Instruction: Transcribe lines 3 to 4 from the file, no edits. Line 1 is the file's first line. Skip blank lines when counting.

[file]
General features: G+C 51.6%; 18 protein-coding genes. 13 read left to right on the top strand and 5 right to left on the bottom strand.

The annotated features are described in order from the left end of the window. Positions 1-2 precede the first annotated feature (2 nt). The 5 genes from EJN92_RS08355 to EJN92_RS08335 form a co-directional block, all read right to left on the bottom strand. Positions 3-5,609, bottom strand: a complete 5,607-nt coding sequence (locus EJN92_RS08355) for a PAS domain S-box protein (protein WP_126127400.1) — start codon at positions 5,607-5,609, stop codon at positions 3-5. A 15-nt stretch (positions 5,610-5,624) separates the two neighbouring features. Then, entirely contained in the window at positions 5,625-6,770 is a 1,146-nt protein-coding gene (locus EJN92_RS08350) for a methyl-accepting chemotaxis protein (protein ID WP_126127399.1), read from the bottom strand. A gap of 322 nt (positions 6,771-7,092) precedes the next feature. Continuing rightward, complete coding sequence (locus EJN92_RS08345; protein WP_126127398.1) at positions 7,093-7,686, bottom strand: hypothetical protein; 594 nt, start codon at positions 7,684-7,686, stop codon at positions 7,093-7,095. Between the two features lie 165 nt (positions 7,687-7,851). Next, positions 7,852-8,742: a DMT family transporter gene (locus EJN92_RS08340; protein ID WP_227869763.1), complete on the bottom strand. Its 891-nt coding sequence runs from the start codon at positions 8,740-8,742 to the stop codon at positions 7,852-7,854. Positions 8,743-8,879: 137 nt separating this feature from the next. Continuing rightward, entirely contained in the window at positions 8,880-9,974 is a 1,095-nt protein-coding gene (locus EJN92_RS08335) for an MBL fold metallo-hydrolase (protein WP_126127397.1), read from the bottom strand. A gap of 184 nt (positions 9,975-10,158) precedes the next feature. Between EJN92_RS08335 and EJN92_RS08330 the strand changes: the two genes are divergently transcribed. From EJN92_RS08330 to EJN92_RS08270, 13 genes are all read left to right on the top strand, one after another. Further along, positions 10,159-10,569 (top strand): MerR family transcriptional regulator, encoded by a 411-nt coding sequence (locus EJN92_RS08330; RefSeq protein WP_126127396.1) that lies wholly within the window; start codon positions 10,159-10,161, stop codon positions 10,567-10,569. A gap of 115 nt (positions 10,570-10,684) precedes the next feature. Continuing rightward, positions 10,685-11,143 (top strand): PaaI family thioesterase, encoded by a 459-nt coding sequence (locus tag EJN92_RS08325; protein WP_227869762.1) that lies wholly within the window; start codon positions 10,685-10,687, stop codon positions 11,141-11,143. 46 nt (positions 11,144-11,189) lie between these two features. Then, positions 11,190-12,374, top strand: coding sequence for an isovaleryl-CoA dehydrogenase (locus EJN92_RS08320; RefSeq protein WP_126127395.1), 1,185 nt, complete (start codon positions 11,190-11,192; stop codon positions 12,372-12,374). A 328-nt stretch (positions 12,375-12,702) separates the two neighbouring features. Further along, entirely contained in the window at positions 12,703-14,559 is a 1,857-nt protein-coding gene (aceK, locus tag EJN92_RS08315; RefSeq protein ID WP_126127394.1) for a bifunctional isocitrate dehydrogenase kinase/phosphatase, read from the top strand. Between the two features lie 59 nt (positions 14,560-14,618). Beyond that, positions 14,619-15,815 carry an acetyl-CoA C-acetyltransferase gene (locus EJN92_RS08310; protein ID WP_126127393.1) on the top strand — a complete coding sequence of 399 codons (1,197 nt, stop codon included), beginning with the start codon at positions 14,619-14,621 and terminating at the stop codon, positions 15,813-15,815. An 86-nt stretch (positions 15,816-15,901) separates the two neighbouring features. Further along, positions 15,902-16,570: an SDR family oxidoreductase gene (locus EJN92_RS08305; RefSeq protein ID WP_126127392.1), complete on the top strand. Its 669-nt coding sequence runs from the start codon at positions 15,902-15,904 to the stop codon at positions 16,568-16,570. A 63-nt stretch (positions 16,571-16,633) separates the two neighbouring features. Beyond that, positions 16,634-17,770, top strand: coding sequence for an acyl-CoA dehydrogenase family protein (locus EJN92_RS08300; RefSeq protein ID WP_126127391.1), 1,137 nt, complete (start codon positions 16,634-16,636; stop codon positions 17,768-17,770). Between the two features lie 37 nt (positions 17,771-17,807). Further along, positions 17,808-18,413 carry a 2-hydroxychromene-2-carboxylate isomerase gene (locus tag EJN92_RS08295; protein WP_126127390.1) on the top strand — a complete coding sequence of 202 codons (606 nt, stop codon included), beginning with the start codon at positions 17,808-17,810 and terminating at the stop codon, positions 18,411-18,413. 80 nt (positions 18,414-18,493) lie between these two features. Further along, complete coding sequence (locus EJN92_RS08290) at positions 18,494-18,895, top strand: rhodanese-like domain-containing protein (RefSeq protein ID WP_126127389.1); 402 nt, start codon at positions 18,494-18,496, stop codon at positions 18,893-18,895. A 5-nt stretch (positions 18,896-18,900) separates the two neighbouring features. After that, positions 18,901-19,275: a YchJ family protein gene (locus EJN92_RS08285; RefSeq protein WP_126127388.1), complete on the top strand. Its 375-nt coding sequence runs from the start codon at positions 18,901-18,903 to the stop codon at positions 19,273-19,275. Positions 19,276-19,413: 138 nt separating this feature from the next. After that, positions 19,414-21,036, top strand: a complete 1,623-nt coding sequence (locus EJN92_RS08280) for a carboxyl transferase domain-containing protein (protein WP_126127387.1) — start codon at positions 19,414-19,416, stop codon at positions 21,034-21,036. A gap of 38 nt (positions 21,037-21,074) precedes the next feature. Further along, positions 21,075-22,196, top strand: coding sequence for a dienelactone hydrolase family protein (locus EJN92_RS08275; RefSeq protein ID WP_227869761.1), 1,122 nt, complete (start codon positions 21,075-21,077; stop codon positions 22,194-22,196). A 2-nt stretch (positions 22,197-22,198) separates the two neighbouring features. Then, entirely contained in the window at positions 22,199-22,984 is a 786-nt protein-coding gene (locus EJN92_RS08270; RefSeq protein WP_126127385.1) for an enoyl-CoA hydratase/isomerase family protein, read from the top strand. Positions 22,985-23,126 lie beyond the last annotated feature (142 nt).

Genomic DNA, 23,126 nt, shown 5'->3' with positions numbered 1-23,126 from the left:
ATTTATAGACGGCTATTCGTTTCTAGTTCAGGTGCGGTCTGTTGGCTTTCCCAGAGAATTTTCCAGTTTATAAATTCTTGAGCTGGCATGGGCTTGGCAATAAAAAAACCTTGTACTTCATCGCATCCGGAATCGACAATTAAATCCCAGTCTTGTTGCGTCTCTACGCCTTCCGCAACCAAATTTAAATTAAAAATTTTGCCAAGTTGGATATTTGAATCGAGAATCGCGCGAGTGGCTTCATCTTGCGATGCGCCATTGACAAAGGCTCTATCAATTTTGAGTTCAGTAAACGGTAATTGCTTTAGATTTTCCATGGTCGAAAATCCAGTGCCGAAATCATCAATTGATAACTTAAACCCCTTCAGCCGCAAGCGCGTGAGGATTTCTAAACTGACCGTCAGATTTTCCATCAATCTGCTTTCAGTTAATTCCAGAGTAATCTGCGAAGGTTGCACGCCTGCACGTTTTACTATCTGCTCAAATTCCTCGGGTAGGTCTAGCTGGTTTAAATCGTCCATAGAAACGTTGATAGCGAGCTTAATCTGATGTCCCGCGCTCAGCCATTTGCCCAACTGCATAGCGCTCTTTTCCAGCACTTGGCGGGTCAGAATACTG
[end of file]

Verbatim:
Genomic DNA, 23,126 nt, shown 5'->3' with positions numbered 1-23,126 from the left:
ATTTATAGACGGCTATTCGTTTCTAGTTCAGGTGCGGTCTGTTGGCTTTCCCAGAGAATTTTCCAGTTTATAAATTCTTGAGCTGGCATGGGCTTGGCAATAAAAAAACCTTGTACTTCATCGCATCCGGAATCGACAATTAAATCCCAGTCTTGTTGCGTCTCTACGCCTTCCGCAACCAAATTTAAATTAAAAATTTTGCCAAGTTGGATATTTGAATCGAGAATCGCGCGAGTGGCTTCATCTTGCGATGCGCCATTGACAAAGGCTCTATCAATTTTGAGTTCAGTAAACGGTAATTGCTTTAGATTTTCCATGGTCGAAAATCCAGTGCCGAAATCATCAATTGATAACTTAAACCCCTTCAGCCGCAAGCGCGTGAGGATTTCTAAACTGACCGTCAGATTTTCCATCAATCTGCTTTCAGTTAATTCCAGAGTAATCTGCGAAGGTTGCACGCCTGCACGTTTTACTATCTGCTCAAATTCCTCGGGTAGGTCTAGCTGGTTTAAATCGTCCATAGAAACGTTGATAGCGAGCTTAATCTGATGTCCCGCGCTCAGCCATTTGCCCAACTGCATAGCGCTCTTTTCCAGCACTTGGCGGGTCAGAATACTG